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Our Generals, 1862

1 volume

"Our Generals" is a lithograph album (17 x 13.25 cm) consisting of 24 gray-toned lithograph carte de visite sized portraits of Union Civil War generals sold commercially by Leavitt & Allen of New York in 1862.

"Our Generals" is a lithograph album (17 x 13.25 cm) consisting of 24 gray-toned lithograph portraits of Union Civil War generals sold commercially by Leavitt & Allen of New York in 1862. The initials "A.W." appear in pencil on the inside front cover. There is a pre-printed index of names.

On each page, there is one lithographed carte de visite mounted into pre-cut slots surrounded by red and white decoration. The images themselves are either close ups or full body portraits. The name of the subject is handwritten in pencil under each image.

The album's covers are brown leather embossed with a floral pattern, with two large decorative brass clasps. The two brass closure tabs are stamped with "Our Generals."


William Tecumseh Sherman collection, 1813-1888 (majority within 1861-1882)

52 items

A miscellaneous collection of letters and a volume of telegrams, by or relating to William Tecumseh Sherman, collected by Clinton H. Haskell.

The William Tecumseh Sherman collection consists of 51 letters written by or relating to Sherman, 1813 to 1888 (bulk 1861-1882), and a volume of outgoing telegrams that he wrote, 1882-1884. The collector Clinton H. Haskell gathered these materials.

The Correspondence and Documents series is a miscellaneous collection of letters and documents, primarily written by Sherman to various correspondents. The earliest letters in the collection include one from Sherman's father Charles about a desired appointment as collector of internal revenue (August 24, 1813), and several by Sherman concerning several aspects of his early career in the west. Sherman wrote 13 letters in the collection during his Civil War service, and they span 1861 to 1865, with 1864 covered in the greatest depth (5 letters). In a letter of January 20, 1863, he wrote about plans for the capture of Vicksburg and called it "a great if not the greatest task yet undertaken in this war." In other letters, he recommended the strengthening of Fort Donelson (March 27, 1864), discussed troop positions at the beginning of the Atlanta Campaign (May 5, 1864), invited Colonel Absalom Markland and his wife to a social gathering in Savannah (January 3, 1865), and planned to move on Raleigh, North Carolina, after the capture of Richmond, Virginia (April 3, 1865). Also included is a set of special field orders, no. 20, dated February 18, 1864, which call for troop movements after Vicksburg and specify that "Buildings must not be burned on the return march…unless they are used as a cover to the enemy, from which to fire at our men." Special field orders no. 22 are also present (February 28, 1864).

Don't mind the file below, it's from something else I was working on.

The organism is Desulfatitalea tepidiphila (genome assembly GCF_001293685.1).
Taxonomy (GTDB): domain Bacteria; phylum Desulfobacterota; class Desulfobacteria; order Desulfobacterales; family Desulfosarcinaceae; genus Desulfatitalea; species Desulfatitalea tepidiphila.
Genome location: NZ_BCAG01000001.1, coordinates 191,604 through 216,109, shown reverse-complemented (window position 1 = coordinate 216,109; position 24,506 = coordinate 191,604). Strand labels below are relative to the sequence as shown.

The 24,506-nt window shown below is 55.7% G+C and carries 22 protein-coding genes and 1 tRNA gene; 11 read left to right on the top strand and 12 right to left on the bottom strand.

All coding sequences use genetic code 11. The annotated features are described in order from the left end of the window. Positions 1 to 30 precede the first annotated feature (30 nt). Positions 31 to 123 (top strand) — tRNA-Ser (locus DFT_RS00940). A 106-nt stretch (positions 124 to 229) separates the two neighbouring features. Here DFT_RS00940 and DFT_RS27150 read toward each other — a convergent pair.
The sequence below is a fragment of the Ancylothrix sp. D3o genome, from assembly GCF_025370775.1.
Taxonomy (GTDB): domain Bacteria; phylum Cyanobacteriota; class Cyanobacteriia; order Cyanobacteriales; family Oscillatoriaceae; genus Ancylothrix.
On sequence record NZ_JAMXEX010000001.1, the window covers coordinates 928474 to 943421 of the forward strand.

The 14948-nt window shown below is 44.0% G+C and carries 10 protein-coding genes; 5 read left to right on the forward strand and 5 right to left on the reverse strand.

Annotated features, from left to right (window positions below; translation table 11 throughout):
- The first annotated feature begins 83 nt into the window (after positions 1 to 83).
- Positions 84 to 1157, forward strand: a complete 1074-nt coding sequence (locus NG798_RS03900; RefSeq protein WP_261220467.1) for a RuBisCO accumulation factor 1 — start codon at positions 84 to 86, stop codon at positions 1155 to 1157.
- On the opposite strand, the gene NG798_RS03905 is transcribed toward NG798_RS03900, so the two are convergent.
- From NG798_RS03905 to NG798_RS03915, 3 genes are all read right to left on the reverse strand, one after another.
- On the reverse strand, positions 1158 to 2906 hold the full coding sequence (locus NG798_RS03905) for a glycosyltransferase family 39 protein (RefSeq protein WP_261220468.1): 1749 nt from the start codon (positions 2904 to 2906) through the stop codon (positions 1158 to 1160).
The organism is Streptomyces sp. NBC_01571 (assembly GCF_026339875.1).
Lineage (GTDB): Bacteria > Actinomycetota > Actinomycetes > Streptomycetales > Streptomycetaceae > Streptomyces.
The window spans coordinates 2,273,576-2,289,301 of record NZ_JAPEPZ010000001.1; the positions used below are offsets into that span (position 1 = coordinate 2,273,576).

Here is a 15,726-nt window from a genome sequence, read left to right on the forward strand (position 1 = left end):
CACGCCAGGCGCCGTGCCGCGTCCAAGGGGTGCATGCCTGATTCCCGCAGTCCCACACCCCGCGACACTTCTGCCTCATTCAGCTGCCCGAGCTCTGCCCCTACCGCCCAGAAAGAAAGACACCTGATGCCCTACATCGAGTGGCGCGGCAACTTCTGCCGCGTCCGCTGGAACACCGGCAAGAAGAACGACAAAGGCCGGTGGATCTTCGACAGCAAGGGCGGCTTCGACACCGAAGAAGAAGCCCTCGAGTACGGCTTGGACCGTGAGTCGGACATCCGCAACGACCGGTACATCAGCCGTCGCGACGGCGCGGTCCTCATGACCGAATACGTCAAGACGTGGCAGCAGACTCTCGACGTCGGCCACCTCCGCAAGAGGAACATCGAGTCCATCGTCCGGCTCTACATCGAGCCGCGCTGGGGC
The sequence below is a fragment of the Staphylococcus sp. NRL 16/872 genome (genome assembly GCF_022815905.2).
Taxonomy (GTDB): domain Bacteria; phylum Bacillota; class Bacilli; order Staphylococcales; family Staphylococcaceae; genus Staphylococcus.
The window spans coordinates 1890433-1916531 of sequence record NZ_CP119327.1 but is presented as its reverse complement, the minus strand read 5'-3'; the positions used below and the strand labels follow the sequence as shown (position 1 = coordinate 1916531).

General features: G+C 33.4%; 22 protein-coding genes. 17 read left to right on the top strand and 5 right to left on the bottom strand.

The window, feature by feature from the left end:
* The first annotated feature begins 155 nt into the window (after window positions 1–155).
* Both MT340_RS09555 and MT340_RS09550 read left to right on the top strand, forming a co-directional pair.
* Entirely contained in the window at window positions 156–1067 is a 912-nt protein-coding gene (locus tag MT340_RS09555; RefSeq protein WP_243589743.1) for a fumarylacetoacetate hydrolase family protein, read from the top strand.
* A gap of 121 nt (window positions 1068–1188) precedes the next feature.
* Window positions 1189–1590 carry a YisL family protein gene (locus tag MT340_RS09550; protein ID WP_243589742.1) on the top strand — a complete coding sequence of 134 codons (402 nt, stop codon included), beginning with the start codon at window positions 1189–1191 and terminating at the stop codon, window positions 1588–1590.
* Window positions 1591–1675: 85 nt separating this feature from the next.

The collection also includes several personal letters written during the Civil War period. In one of these, dated September 23, 1864, Sherman wrote to his foster father, Thomas Ewing, discussing money raised by his hometown of Lancaster, Ohio, to buy him a new horse. In it, he also noted that three of his horses had died during the war, with one shot out from under him, and commented on the training, care, and gaits of war horses. He wrote to his wife Ellen, describing souvenirs that he had sent home to her (April 6, 1865). Included are several letters concerning, but not addressed to, Sherman. In one, General Ormsby MacKnight Mitchel complains about Sherman's division of Mitchel's forces and the assignment of different leadership to part of the division (October 21, 1861).

The postwar letters in the collection mainly focus on Sherman's career as the commanding general of the United States Army. They pertain to such matters as personnel and appointments, the hiring of Edmund Palmer to sketch Native Americans on the plains (July 11, 1875), Civil War memorials (May 16, 1878), the construction of railroads (September 1, 1882), and other topics. Also present is an essay dated January 16, 1888, by William C. Shaw, entitled "What I Saw on Sherman's March to the Sea," in which he described participation in the campaign, including foraging, the destruction of railroad tracks in Georgia, and the slaves and slave quarters he encountered.

The Telegram Book contains 28 telegrams sent and received by Sherman in his official capacity as commanding general of the United States Army. The telegrams span June 19, 1882, to April 7, 1884. Many of the items concern routine matters of scheduling or personnel, but a few refer to larger issues. On April 19, 1883, Sherman wrote a telegram to General John Schofield, concerning the joint operations of the U.S. and Mexican troops in pursuit of "hostile Apaches depredating on both sides of the national border." Several telegrams also discuss governmental actions toward the Creek Indians (April 9, 1883; May 26, 1883).